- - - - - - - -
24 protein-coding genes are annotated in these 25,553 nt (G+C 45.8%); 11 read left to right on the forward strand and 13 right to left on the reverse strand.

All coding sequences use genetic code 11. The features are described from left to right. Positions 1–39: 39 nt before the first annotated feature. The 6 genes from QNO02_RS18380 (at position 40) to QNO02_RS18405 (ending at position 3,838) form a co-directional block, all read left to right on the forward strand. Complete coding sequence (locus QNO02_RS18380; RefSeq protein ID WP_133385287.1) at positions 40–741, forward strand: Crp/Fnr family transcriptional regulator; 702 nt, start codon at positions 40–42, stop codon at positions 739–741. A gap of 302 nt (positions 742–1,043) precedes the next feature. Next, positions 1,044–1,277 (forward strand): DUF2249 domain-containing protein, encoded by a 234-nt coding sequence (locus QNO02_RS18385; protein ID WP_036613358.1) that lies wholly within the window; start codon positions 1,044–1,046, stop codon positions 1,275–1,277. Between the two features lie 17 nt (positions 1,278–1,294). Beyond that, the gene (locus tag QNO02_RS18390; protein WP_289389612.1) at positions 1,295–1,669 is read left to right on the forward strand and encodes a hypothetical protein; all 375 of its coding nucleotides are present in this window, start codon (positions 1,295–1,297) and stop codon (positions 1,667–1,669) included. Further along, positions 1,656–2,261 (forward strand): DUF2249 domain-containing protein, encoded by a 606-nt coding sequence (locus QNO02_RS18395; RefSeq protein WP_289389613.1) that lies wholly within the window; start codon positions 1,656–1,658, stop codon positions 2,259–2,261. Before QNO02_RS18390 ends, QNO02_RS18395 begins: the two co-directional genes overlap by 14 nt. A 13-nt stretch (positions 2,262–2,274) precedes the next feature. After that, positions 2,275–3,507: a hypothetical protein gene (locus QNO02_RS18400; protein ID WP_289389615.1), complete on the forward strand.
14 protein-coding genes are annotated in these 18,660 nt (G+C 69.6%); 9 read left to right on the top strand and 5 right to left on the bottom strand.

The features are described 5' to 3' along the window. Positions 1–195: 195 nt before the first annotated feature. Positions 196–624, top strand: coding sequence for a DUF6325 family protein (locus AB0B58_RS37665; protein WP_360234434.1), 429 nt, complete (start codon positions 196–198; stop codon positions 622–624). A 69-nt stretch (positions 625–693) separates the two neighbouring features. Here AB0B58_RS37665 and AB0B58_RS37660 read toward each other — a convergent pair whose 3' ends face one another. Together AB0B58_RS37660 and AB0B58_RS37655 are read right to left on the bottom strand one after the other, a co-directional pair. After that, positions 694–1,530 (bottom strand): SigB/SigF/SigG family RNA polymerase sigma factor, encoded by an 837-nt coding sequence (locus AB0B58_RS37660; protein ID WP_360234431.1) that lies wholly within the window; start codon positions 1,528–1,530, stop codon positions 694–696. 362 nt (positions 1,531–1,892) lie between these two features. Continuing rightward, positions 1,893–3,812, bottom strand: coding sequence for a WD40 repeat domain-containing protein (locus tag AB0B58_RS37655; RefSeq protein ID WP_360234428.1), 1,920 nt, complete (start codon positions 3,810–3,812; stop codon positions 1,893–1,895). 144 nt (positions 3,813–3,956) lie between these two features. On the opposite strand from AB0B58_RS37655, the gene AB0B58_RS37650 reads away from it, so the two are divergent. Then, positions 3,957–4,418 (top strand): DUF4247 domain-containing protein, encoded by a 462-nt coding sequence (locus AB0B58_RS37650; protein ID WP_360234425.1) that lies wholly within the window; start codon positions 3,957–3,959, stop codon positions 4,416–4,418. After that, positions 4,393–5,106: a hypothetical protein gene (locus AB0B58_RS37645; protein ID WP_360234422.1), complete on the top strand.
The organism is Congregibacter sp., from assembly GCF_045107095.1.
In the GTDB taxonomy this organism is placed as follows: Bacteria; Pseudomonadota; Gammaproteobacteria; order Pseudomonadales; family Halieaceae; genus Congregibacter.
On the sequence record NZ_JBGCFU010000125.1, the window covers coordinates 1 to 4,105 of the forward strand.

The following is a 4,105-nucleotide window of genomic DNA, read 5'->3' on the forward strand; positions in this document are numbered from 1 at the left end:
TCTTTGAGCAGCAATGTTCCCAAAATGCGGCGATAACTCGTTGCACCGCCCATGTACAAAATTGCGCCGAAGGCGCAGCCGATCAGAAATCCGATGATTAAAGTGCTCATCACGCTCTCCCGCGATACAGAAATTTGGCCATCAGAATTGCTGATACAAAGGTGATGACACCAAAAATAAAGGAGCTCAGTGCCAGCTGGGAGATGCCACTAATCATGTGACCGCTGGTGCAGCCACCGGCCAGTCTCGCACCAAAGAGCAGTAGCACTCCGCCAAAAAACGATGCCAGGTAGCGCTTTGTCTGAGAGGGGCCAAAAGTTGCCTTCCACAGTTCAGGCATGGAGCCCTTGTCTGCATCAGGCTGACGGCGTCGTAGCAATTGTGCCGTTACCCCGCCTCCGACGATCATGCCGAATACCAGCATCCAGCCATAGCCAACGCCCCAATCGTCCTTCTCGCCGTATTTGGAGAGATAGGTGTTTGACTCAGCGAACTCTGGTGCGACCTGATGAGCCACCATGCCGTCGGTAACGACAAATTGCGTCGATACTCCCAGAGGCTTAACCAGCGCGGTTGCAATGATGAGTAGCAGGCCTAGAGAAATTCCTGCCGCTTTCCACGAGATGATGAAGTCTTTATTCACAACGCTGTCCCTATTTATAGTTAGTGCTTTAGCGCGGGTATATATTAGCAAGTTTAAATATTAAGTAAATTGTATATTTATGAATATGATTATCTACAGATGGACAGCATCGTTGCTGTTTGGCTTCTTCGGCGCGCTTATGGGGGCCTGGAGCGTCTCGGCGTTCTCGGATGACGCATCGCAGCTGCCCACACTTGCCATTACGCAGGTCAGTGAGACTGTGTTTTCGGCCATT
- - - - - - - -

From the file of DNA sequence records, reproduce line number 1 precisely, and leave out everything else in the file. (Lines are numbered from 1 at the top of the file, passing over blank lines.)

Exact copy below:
24 protein-coding genes are annotated in these 25,553 nt (G+C 45.8%); 11 read left to right on the forward strand and 13 right to left on the reverse strand.